How to Choose Resolutions That Stick

How to Choose Resolutions That Stick

AUTHOR
Find yourself making the same resolutions each year? This year, instead of focusing on what you'd like to change about yourself, focus on how you want to feel.

 


What resolutions are swirling around in your head for 2015?


 

Do you want to lose those last few pounds, start making healthy lunches to take with you to work, join the gym—and actually go—or start keeping track of your expenses?

 

Perhaps you want to start volunteering more, watching TV less, writing letters to friends instead of emails, or stop looking at your phone while driving—even at stop lights.

 

Do any of your resolutions for 2015 echo those you set for 2014? Or 2013, 2007, even 1999?

 

Why do we keep setting the same resolutions over and over? If they were working, and we really did the things we resolved to start doing at the stroke of midnight, we would now be doing them on autopilot. They would be habits, not things we are still wishing for.

 

The problem with most resolutions is that they are created in our heads by the part of us that feels like we “should” be healthier, happier, more centered, less in debt, and more of service “if only” we “tried harder.”

 

They are based on what we don’t have, what we feel shameful or guilty about, or what we are judging ourselves for doing or not doing.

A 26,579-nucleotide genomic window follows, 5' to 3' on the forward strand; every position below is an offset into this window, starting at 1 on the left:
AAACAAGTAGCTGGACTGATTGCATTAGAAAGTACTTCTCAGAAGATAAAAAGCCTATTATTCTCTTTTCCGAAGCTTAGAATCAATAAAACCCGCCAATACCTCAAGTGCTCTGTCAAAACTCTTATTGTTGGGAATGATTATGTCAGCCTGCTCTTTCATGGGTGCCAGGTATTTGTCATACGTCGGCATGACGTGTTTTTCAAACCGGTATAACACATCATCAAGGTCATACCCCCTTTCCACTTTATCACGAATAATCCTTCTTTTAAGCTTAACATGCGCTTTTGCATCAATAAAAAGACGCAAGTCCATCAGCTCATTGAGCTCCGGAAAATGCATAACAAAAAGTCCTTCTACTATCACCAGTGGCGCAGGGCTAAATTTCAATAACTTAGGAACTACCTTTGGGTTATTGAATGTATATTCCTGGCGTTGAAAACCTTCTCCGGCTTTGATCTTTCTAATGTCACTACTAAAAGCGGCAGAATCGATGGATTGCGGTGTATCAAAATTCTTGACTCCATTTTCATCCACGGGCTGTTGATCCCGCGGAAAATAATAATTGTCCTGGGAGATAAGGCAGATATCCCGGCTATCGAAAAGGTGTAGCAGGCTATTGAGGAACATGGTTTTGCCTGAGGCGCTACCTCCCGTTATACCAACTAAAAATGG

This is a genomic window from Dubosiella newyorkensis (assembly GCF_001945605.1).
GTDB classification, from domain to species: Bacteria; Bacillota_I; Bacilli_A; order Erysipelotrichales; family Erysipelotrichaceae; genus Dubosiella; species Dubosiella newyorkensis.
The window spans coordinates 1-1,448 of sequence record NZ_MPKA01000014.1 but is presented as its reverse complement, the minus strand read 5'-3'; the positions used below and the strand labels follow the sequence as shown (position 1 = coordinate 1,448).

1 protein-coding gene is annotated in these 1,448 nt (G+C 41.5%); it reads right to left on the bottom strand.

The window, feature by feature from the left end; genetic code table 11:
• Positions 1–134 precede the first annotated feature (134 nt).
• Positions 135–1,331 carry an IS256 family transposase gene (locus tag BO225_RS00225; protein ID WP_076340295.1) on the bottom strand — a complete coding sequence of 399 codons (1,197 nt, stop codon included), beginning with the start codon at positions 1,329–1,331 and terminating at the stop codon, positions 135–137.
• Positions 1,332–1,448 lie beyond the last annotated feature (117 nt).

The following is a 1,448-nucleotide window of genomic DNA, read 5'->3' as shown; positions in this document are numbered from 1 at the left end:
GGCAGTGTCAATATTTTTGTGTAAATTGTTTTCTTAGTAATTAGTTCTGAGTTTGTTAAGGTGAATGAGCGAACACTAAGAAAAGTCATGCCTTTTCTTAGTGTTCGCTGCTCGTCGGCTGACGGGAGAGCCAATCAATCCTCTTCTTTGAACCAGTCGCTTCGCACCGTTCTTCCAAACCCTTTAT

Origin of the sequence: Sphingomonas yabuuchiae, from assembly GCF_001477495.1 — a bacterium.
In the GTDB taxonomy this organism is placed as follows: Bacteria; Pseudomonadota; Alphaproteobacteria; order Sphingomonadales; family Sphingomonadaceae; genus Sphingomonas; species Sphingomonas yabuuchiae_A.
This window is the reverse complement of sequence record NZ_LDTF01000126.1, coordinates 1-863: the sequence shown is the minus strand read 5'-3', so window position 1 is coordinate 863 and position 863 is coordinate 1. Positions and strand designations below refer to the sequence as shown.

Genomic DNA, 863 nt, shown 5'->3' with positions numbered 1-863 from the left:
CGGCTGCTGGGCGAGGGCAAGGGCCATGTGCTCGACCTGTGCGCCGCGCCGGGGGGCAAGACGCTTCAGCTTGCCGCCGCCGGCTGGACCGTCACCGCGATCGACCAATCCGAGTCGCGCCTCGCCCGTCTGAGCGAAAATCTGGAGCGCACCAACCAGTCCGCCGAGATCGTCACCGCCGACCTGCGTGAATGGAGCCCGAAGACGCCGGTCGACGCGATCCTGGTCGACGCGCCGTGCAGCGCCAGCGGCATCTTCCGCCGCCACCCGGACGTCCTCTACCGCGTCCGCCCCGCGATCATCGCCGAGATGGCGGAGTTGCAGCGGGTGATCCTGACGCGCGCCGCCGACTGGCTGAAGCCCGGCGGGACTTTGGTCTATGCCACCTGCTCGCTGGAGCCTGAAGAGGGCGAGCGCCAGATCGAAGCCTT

If we are creating a vision of our future based in shame, guilt, or judgement, we are very unlikely to stick with it. Why would we?

 

The key to creating resolutions that stick—and bring you the results you desire—is to start with how you want to feel.

 

So, how do you want to feel?

 

Seriously, take a moment to think about it and write it down.

 

Then, go deeper. How do you really want to feel?

 

Sarah wants to feel sexy.

 

What does that mean?

 

Maybe it means she wants to feel comfortable in her clothes. She wants to feel comfortable being intimate with her partner with the lights on. She wants to feel like a rockstar when she walks into a crowded bar. She wants to feel like she fits in at the gym. She wants to feel like a supermodel in disguise when she wears yoga pants and a hoodie to the bank and the grocery store. She wants to like what she sees in the mirror.

 

Write it all down. Spend a few minutes with a nice, clean sheet of paper and let it pour out. Don’t edit yourself, just let it go.

 

After you write stream of consciousness style, go back and list the words that depict actual feelings or symbolize feelings.

 

Sarahs list would include Comfortable, rockstar, supermodel, Acceptance.

 

Then, figure out the feeling behind the symbols.

 

Rockstar and supermodel could be Sarah’s way of saying confident.

 

So, then her resolutions are to feel Comfortable, Confident, and Accepted in 2015.

 

The next step is to spend a moment meditating on how you already feel, or have felt, and the way you want to feel in 2015. Even if the feeling was fleeting, happened nearly a lifetime ago, or was only experienced in a daydream.

 

Write it down.

 

Finally, decide to do something each day that inspires you to feel your resolutions.

 

It can be super small, or it can be a huge change. Regardless of the size or seeming significance of the action that you take, it will be a huge leap towards actually feeling the way you want to feel in 2015.

 

Happy New Year! I hope that this year brings you a million moments to take action towards feeling the way you really want to feel.

 

Make this year amazing.

 

 

 

 

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